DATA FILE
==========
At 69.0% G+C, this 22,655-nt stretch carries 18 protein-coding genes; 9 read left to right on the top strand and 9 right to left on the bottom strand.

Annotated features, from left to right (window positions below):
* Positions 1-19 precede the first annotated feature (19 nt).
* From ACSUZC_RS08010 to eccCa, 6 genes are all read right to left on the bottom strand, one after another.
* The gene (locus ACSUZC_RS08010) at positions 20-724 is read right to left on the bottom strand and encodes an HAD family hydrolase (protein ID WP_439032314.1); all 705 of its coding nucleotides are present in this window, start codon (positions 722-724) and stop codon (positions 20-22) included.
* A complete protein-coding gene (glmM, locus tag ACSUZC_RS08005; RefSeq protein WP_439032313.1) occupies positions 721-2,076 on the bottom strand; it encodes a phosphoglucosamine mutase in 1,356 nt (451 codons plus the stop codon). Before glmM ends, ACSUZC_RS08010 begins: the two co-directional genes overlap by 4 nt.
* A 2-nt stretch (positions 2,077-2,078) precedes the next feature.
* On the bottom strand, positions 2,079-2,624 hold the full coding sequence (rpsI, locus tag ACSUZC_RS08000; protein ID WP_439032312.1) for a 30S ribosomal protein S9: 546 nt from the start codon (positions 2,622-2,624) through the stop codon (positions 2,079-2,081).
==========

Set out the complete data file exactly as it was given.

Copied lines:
At 69.0% G+C, this 22,655-nt stretch carries 18 protein-coding genes; 9 read left to right on the top strand and 9 right to left on the bottom strand.

Annotated features, from left to right (window positions below):
* Positions 1-19 precede the first annotated feature (19 nt).
* From ACSUZC_RS08010 to eccCa, 6 genes are all read right to left on the bottom strand, one after another.
* The gene (locus ACSUZC_RS08010) at positions 20-724 is read right to left on the bottom strand and encodes an HAD family hydrolase (protein ID WP_439032314.1); all 705 of its coding nucleotides are present in this window, start codon (positions 722-724) and stop codon (positions 20-22) included.
* A complete protein-coding gene (glmM, locus tag ACSUZC_RS08005; RefSeq protein WP_439032313.1) occupies positions 721-2,076 on the bottom strand; it encodes a phosphoglucosamine mutase in 1,356 nt (451 codons plus the stop codon). Before glmM ends, ACSUZC_RS08010 begins: the two co-directional genes overlap by 4 nt.
* A 2-nt stretch (positions 2,077-2,078) precedes the next feature.
* On the bottom strand, positions 2,079-2,624 hold the full coding sequence (rpsI, locus tag ACSUZC_RS08000; protein ID WP_439032312.1) for a 30S ribosomal protein S9: 546 nt from the start codon (positions 2,622-2,624) through the stop codon (positions 2,079-2,081).